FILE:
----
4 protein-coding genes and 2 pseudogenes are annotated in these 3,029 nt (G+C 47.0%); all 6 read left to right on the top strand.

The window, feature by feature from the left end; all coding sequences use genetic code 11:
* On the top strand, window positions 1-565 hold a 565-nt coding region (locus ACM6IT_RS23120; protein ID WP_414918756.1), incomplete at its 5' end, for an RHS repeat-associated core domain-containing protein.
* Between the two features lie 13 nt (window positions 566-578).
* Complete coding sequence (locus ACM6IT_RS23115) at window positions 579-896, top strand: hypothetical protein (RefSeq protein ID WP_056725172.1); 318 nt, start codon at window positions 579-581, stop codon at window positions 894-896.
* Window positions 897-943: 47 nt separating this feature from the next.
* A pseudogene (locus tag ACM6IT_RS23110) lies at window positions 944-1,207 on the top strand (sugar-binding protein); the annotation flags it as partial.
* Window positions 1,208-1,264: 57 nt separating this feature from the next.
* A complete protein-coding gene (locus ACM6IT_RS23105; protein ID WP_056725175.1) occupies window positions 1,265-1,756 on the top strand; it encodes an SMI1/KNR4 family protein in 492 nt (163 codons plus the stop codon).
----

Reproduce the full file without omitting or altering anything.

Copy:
4 protein-coding genes and 2 pseudogenes are annotated in these 3,029 nt (G+C 47.0%); all 6 read left to right on the top strand.

The window, feature by feature from the left end; all coding sequences use genetic code 11:
* On the top strand, window positions 1-565 hold a 565-nt coding region (locus ACM6IT_RS23120; protein ID WP_414918756.1), incomplete at its 5' end, for an RHS repeat-associated core domain-containing protein.
* Between the two features lie 13 nt (window positions 566-578).
* Complete coding sequence (locus ACM6IT_RS23115) at window positions 579-896, top strand: hypothetical protein (RefSeq protein ID WP_056725172.1); 318 nt, start codon at window positions 579-581, stop codon at window positions 894-896.
* Window positions 897-943: 47 nt separating this feature from the next.
* A pseudogene (locus tag ACM6IT_RS23110) lies at window positions 944-1,207 on the top strand (sugar-binding protein); the annotation flags it as partial.
* Window positions 1,208-1,264: 57 nt separating this feature from the next.
* A complete protein-coding gene (locus ACM6IT_RS23105; protein ID WP_056725175.1) occupies window positions 1,265-1,756 on the top strand; it encodes an SMI1/KNR4 family protein in 492 nt (163 codons plus the stop codon).